A sandbox RPG whose big idea is to offer “unparalleled freedom” within the context of a fantasy world designed by Ed Greenwood, creator of the Forgotten Realms D&D setting (which happens to be where the Baldur’s Gate games take place). Fraser tried Unforetold: Witchstone out recently and said that its flagship feature, an influence system that governs your relationships with NPCs, “captures the wild flexibility of D&D.”
Release date: Early 2024 | Developer: Drop Bear Bytes | Link: Steam
Broken Roads is a party-based RPG with turn-based combat set in the Australian outback, and lists classic CRPGs including the original Baldur’s Gate among its influences. It was going to release last year, but was delayed to early this year. I’m not instantly in love with the post-apocalyptic setting, but its “Moral Compass” system, which sticks your character somewhere in a mix of utilitarianism, nihilism, humanism, and Machiavellianism has me curious.
Dragon’s Dogma 2
Release date: March 21, 2024 | Developer: Capcom | Link: Steam
At a time when so many RPGs are iterating on the likes of Bethesda, BioWare, and Blizzard’s glory days, Dragon’s Dogma 2 genuinely looks to be staying the course with its own blend of action combat, climbing, and customizable AI party members called “Pawns.” In his hands-on preview late last year, Robin was delighted to discover that Dragon’s Dogma 2 is just as weird as its 2012 cult hit predecessor. Baldur’s Gate 3 fans may be attracted to its systems-driven combat, where enemies can be thrown at each other, knocked into gorges, or sent plummeting by cutting a rope bridge.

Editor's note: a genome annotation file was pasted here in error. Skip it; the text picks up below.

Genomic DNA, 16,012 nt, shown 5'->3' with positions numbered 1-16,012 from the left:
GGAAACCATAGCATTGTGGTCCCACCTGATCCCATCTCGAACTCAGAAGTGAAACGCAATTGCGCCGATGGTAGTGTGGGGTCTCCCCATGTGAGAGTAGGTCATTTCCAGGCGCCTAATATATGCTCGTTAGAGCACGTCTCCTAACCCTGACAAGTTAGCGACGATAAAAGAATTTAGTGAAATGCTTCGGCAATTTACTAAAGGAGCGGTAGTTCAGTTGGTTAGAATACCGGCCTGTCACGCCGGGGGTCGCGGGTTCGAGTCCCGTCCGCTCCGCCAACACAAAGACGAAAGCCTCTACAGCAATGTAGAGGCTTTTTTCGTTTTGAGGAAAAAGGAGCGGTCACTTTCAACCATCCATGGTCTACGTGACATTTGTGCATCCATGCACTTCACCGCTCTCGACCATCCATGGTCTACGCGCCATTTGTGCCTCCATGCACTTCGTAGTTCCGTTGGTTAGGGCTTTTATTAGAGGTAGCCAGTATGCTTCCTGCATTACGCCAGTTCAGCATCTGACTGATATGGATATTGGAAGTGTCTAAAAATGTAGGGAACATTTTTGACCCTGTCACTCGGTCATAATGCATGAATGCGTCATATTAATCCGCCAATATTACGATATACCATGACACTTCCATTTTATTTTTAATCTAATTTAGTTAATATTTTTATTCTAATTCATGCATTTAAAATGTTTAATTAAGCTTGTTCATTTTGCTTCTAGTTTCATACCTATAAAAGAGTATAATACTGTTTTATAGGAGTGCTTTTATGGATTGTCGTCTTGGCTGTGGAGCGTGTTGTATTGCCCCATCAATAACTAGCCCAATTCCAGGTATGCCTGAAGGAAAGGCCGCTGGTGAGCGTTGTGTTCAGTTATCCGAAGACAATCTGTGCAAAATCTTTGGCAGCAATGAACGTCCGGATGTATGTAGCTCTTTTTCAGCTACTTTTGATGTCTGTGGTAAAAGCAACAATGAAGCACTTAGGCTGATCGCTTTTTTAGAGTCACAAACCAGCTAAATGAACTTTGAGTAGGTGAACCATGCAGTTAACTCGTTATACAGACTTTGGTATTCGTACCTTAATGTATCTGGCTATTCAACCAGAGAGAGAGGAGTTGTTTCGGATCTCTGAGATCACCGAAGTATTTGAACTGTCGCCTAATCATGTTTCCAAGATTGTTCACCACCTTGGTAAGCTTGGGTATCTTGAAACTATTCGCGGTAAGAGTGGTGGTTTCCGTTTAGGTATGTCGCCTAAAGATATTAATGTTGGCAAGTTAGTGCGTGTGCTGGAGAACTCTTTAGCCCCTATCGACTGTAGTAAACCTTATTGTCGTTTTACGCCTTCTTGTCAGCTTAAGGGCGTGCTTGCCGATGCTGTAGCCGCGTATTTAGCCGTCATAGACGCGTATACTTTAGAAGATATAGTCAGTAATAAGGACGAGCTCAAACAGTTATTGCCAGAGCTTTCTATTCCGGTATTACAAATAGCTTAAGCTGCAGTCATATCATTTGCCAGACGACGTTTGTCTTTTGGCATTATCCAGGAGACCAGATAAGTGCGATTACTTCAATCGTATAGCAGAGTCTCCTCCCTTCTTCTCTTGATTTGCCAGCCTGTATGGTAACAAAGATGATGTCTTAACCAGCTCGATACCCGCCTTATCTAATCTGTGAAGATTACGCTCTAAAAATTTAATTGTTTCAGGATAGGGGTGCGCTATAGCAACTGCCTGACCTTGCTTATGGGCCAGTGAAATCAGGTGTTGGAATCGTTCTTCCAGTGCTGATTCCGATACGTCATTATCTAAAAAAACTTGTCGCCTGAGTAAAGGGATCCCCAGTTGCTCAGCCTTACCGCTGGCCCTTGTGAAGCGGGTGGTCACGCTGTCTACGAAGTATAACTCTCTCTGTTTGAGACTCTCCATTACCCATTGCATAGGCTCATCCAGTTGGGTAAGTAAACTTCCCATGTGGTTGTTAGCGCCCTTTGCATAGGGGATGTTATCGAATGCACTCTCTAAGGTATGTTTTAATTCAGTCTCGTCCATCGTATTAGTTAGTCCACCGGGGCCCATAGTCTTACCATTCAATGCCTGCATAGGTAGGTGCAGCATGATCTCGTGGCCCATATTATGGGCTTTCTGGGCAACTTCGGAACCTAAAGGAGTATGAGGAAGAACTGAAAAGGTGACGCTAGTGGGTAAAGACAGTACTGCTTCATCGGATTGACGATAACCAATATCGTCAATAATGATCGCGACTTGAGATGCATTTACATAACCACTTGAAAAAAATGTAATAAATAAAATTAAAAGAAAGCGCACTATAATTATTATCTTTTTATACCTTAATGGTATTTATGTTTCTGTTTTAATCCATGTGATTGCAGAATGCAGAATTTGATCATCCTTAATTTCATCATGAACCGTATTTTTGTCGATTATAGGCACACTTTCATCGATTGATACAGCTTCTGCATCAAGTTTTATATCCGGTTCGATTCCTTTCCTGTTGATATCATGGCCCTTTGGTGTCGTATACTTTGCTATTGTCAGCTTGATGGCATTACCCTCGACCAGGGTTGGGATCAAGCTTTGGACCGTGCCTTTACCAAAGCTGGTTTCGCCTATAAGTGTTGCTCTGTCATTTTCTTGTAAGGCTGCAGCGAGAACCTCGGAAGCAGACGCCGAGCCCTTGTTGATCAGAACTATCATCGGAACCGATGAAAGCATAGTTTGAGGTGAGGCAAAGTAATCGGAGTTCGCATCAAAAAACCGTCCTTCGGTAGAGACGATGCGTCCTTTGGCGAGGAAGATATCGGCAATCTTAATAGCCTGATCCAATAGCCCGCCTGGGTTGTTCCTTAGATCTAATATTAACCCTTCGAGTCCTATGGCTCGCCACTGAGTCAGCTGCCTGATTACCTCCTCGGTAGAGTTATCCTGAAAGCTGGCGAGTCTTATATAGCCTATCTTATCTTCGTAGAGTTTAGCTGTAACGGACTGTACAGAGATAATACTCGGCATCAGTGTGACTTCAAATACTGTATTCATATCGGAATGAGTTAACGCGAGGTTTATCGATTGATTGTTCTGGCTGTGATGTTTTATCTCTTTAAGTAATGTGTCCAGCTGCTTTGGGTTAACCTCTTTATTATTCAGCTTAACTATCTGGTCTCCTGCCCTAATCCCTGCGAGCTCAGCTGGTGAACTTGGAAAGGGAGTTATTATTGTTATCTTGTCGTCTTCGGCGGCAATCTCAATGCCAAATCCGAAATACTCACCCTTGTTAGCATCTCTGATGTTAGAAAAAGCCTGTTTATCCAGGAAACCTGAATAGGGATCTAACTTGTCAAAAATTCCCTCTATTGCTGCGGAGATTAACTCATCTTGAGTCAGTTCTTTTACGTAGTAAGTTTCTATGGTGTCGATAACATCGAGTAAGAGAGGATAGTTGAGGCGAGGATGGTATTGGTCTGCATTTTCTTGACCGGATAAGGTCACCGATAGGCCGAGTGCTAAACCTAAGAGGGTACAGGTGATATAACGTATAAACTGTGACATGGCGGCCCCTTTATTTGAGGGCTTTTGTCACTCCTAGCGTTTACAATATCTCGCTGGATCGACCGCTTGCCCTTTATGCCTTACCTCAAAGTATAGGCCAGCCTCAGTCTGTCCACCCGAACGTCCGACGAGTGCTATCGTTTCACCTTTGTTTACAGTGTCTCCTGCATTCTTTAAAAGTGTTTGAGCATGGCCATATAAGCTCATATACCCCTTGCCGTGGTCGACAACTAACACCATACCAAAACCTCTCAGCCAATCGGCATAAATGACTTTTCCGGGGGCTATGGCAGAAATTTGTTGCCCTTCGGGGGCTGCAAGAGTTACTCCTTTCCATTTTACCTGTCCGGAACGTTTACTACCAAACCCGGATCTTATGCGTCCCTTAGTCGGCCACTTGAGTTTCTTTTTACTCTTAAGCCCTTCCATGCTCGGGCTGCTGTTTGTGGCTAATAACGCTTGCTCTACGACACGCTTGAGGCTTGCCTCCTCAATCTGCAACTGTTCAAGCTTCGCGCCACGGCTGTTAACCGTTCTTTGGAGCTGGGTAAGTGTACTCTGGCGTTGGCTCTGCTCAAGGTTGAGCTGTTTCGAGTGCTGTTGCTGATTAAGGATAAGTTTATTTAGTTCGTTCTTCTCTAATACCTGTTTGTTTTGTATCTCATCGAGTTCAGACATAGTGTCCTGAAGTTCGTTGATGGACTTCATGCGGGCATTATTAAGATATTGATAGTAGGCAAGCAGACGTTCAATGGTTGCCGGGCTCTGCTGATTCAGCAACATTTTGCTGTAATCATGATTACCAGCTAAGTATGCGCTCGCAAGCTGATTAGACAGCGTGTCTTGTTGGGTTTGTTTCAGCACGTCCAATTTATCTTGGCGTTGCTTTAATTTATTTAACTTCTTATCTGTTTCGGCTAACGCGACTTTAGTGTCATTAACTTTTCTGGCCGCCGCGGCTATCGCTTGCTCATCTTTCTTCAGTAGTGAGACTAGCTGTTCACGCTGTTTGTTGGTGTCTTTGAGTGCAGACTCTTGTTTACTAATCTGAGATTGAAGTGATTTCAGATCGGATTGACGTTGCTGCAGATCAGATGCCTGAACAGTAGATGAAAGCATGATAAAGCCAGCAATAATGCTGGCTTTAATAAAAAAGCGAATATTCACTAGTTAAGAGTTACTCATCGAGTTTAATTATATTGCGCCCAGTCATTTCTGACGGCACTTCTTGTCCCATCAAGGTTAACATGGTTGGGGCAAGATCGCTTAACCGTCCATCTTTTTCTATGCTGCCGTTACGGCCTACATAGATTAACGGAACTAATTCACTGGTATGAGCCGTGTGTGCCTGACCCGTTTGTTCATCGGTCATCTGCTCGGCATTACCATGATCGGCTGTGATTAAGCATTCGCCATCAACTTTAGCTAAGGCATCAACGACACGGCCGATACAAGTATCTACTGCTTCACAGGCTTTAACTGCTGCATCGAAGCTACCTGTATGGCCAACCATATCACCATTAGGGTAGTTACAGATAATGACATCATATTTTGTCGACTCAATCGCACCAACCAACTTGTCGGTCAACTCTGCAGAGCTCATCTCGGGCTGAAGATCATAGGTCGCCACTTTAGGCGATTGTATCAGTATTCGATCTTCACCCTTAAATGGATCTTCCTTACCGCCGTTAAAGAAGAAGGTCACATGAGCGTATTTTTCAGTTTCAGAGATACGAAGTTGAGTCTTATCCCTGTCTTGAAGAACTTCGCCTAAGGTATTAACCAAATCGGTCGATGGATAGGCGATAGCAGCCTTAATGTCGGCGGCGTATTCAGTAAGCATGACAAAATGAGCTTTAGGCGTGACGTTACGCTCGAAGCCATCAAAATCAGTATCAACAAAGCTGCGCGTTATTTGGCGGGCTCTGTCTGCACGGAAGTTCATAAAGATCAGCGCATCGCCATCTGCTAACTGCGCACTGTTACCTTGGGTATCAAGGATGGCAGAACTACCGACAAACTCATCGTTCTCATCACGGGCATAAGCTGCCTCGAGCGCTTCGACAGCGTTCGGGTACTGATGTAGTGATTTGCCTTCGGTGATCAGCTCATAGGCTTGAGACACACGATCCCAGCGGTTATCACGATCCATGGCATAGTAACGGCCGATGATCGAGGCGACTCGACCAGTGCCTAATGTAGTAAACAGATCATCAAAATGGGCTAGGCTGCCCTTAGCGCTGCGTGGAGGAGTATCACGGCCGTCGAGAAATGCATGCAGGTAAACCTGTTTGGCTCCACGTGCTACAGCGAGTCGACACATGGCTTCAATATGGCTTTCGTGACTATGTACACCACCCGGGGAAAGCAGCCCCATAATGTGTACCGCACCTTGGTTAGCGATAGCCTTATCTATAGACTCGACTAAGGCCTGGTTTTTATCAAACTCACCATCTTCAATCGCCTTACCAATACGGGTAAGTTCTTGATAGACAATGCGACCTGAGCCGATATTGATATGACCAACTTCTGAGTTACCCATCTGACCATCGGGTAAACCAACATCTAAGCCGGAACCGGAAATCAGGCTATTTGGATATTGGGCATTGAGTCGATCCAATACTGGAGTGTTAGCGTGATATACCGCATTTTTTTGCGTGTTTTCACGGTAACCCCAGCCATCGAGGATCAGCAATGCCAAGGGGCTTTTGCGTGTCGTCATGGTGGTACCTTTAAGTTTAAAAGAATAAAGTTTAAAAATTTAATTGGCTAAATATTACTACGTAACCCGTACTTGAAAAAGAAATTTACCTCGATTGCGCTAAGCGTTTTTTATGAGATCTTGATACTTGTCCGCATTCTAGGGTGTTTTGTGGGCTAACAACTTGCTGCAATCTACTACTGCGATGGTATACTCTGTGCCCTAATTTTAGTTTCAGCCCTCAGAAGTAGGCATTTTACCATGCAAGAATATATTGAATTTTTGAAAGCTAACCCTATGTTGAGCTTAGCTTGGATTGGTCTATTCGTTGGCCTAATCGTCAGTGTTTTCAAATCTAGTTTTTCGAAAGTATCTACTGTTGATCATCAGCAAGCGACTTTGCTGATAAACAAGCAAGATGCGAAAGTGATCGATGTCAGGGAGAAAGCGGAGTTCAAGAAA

Vampire: The Masquerade – Bloodlines 2
Release date: 2024 | Developer: The Chinese Room | Link: Steam
We’re not sure what happened behind the scenes that led Paradox to scrap parts of developer Hardsuit Labs’ original work on this long in-development vampire RPG and have it finished by The Chinese Room. Whatever went on, it’s finally coming out this year (for real this time, apparently), and we’re excited to see what The Chinese Room—known for Dear Esther, Amnesia: A Machine for Pigs, and Everybody’s Gone to the Rapture—has done with the classic World of Darkness tabletop setting.
Ted brought us up to date on the latest Bloodlines 2 news back in September. No longer a fresh “thin blood” vampire, we’ll be playing an Elder—a vampire who was turned at least 300 years ago.
Release date: 2024 | Developer: Obsidian | Link: Steam
A first-person action RPG that’s much more in the tradition of Bethesda games than of Larian’s party-based CRPGs, but Obsidian is one of the best RPG storytellers in the business, and we hope Avowed sucks us into its fantasy world—the same setting as Obsidian’s excellent Pillars of Eternity CRPGs.